The Donheads Gardening Club - Page reproduced from the Donhead Digest.

October/November 2017

It seems contra to all hopes and expectations to fast forward through August to October in the Garden. I am writing this in August and you are now reading this in October. To zip through those precious months seems almost sacrilegious. We spend all Winter dreaming of summer months in the garden but how quickly they pass and how the deep mid-winter months drag. Mind you the weather we are currently experiencing (rain, rain, rain) is probably no different to January or February.

So first thoughts of Autumn have to be bulbs. And indeed it is a necessary task to order those bulbs and get them in the ground or pots because we all know just how much pleasure and enjoyment they give us in the dark months of February/March. The first daffodils have to be Rijnvelds Early Sensation. They are frequently in flower with me on my cold wet clay in Semley early to mid January. They are very yellow, the catalogues say 'golden yellow' but they are very uplifting at that time and a joy to see. Followed on by February Gold and Tete-a-Tete, they all seem to help to speed the winter months up somehow and re-assure us that Spring will come, eventually. I prefer a paler colour of daffodil later on. The smaller miniature species seem to sit easier in the garden such as Minnow, Jack Snipe, Jenny and my favourites which come later in April, the Triandrus Daffodils such as Hawera, Petrel, Silver Chimes and best of all Thalia. All these will do well in pots as well as in the ground. I use a lot of pots these days. You can keep the pots in a shed/garage during the colder months to preserve the pots themselves from frost damage, the bulbs not requiring light until their 'snouts' are peeping through, then move them out in January/February when hopefully most of the frosts are over. Then you can move them around as the flowers come and go.

We had a Wedding this Spring and I spent some time last Autumn researching the latest flowering Tulips. I was assured that Maureen (marble white) and Queen of the Night (maroon) were the very last tulips to flower. I planted up lots of tubs with these. Maureen looked absolutely splendid three weeks before the Wedding! (mid May). Spring was early of course and it is always a gamble. However they were early enough for Simon and I to enjoy them and then enable me to renew the pots in time for the Wedding with some more 'seasonal' bedding things which looked just as jolly. I would particularly recommend Maureen, especially in some shadier/darker spots in the garden where she will shine out glowing in the dark.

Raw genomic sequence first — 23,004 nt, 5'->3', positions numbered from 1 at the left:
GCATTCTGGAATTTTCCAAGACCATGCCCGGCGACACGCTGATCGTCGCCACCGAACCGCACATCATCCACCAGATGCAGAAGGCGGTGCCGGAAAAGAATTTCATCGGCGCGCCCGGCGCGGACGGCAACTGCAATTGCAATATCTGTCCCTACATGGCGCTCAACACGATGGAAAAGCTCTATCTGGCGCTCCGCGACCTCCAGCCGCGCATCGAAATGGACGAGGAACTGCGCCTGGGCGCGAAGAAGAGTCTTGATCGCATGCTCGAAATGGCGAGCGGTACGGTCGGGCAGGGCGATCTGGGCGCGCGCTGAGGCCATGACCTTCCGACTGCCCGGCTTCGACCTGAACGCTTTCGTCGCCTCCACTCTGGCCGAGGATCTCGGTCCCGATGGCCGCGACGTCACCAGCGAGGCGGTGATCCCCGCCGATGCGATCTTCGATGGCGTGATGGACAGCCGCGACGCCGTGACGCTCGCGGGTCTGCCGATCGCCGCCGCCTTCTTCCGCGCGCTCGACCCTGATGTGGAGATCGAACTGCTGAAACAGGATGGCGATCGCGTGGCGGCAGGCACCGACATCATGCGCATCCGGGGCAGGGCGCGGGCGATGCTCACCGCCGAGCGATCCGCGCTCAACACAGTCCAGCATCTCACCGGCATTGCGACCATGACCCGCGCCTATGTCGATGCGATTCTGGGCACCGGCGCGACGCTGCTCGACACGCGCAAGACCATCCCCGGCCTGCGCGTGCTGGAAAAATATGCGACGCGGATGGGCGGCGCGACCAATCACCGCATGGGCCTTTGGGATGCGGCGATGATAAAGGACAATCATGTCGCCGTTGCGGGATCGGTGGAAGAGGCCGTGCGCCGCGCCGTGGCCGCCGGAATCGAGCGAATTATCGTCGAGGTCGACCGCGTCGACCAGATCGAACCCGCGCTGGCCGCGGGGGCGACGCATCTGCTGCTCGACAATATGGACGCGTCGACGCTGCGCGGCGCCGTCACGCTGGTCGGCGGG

Alliums too must be planted in the Autumn. They lift any border out of the Spring Doldrums with their wonderful height and spectacular globes in hues of purple coming mid/end May/early June, depending on the season. I seriously do not think you can have too many. Allium Purple Sensation and A. hollandicum aflatunense mixed together in drifts through a border are a joy. Then there is A. sphaerocephalon, the Drumstick Allium. This comes much later in July/August and has a small, rich blackcurrant head, adding zing to the front of the border or lining paths. There are so many varieties of Alliums available now and it is great fun to experiment with a few new ones each year. So do not forget to add these to your Bulb order.

Happy planting.

Freddie Yorke.

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The RHS, The Gardens Group Sherborne and the Wiltshire Gardens Trust.

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